- Page 1Dell Ultrasharp 2407WFP 24in Widescreen
- Page 2 Dell Ultrasharp 2407WFP 24in Widescreen
- Page 3 Dell Ultrasharp 2407WFP 24in Widescreen
- Page 4 Dell Ultrasharp 2407WFP 24in Widescreen
Plugging it in and turning it on, I was immediately taken by the brightness of the image and the sharpness – icons and text looked particularly clear. That seems to knock the text fuzziness issue on the head. Working for some time in Word documents was a pleasure and having this level of resolution is a major boon for working with spreadsheets and images.
However, firing up our usual DisplayMate revealed that there were indeed banding issues, which could clearly be seen in the 256 Level Intensity colour ramp. In Multimedia and Gaming modes, which enable the Faroudja DCDi deinterlacing, the banding was quite severe. Switching to Desktop mode though, it was significantly reduced and was barely visible. Moving to a VGA connection the banding was reduced further still, but at the expense of overall sharpness, which is not what you want on a screen of this size.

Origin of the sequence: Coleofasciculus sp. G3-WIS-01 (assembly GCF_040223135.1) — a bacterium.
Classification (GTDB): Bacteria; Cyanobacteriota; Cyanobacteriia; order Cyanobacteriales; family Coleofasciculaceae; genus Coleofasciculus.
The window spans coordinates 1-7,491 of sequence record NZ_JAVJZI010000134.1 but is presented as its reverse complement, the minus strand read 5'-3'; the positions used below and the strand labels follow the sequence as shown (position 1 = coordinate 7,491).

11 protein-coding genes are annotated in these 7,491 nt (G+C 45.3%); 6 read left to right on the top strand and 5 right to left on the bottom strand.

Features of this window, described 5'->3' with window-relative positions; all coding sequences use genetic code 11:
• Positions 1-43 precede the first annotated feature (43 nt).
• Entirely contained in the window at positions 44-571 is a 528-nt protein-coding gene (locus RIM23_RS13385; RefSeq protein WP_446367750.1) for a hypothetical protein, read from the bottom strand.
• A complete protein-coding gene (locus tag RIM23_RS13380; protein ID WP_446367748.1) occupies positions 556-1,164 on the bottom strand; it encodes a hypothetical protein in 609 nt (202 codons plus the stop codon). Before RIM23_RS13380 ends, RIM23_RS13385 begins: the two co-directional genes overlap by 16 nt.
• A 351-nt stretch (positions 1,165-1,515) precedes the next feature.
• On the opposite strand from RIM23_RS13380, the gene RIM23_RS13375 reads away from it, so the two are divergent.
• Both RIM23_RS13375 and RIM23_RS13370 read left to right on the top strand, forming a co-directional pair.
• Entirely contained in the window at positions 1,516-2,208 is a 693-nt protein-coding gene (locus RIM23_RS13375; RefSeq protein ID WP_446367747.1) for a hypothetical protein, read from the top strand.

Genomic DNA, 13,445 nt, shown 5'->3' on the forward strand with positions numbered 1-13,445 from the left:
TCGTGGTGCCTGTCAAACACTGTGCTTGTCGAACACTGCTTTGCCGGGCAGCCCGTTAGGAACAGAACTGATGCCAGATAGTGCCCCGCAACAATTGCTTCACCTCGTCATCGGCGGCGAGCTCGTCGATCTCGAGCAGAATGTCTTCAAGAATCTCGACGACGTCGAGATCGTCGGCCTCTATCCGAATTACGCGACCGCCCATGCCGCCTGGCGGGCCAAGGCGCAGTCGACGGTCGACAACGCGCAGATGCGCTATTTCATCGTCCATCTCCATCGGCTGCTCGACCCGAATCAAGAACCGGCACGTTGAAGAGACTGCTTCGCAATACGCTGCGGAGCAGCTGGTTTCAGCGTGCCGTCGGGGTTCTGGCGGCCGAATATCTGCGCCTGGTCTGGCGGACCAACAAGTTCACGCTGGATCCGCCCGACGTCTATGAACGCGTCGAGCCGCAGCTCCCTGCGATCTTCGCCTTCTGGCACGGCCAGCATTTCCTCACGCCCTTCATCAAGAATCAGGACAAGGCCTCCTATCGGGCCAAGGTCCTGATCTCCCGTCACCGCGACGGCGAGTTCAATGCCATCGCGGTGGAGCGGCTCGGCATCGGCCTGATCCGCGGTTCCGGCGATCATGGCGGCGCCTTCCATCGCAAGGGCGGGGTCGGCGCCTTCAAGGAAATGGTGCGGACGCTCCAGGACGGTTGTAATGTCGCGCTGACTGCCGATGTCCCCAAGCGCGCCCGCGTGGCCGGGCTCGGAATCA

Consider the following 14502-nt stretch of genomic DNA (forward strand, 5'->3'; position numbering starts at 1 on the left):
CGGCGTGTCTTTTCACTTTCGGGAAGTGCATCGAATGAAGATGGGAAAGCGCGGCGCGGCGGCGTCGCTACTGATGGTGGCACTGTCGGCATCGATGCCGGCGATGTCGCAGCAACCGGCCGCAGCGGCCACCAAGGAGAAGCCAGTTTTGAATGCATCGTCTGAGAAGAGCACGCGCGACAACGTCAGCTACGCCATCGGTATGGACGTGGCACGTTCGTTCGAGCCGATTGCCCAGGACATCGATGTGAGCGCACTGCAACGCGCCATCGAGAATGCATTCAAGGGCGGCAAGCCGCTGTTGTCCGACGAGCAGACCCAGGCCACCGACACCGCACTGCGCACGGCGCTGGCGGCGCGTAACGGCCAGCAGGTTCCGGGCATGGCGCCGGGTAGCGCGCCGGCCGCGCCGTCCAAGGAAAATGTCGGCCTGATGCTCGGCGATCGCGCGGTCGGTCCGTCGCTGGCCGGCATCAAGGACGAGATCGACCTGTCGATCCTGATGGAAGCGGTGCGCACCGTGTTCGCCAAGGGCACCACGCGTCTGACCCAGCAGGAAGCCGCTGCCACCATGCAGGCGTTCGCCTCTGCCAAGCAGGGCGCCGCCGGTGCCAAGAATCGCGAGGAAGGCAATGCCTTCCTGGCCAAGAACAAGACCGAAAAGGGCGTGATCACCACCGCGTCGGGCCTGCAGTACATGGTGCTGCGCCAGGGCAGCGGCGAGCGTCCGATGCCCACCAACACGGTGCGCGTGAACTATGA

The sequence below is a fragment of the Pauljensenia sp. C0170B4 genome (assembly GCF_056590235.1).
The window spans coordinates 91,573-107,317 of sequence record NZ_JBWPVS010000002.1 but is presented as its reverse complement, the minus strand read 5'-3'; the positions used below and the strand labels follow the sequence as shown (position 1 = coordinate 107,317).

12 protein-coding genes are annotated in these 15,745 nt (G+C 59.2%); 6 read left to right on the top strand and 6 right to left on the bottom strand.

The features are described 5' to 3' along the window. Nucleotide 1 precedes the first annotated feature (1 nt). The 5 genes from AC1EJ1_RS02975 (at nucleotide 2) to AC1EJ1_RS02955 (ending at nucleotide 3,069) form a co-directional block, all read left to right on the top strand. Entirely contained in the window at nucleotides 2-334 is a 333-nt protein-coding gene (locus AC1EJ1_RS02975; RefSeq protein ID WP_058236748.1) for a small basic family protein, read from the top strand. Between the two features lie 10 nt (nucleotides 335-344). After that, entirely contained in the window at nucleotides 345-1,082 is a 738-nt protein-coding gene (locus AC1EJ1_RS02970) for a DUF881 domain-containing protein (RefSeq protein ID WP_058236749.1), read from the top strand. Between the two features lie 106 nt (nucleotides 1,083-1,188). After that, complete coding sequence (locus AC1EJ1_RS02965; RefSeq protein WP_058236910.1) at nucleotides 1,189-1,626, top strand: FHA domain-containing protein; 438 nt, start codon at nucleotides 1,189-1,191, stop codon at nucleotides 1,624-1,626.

In the 64-step grey-scale test the Multimedia and Gaming mode also caused problems and there was compression at either end. In desktop mode, the light steps at the edge of the screen could be resolved but it was a mass of solid colour at the black end. The claimed contrast ratio of 1000:1 is probably quite optimistic.
Working with large high-res images, I actually couldn’t see any effects of the banding, but colours and details did look subdued compared to the best I’ve seen. Comparing with other monitors it was a little like the difference between 16-bit and 32-bit colour, though not nearly as extreme. However, it’s still an issue and if colour accuracy is important in your line of work then I wouldn’t recommend this screen.
I then tested by watched a Superbit version of Crouching Tiger Hidden Dragon on DVD and then I tried some downloaded HD movie files. All appearing striking and smooth, with no hint of response time issues and there was detail in dark scenes despite the lack-lustre DisplayMate performance.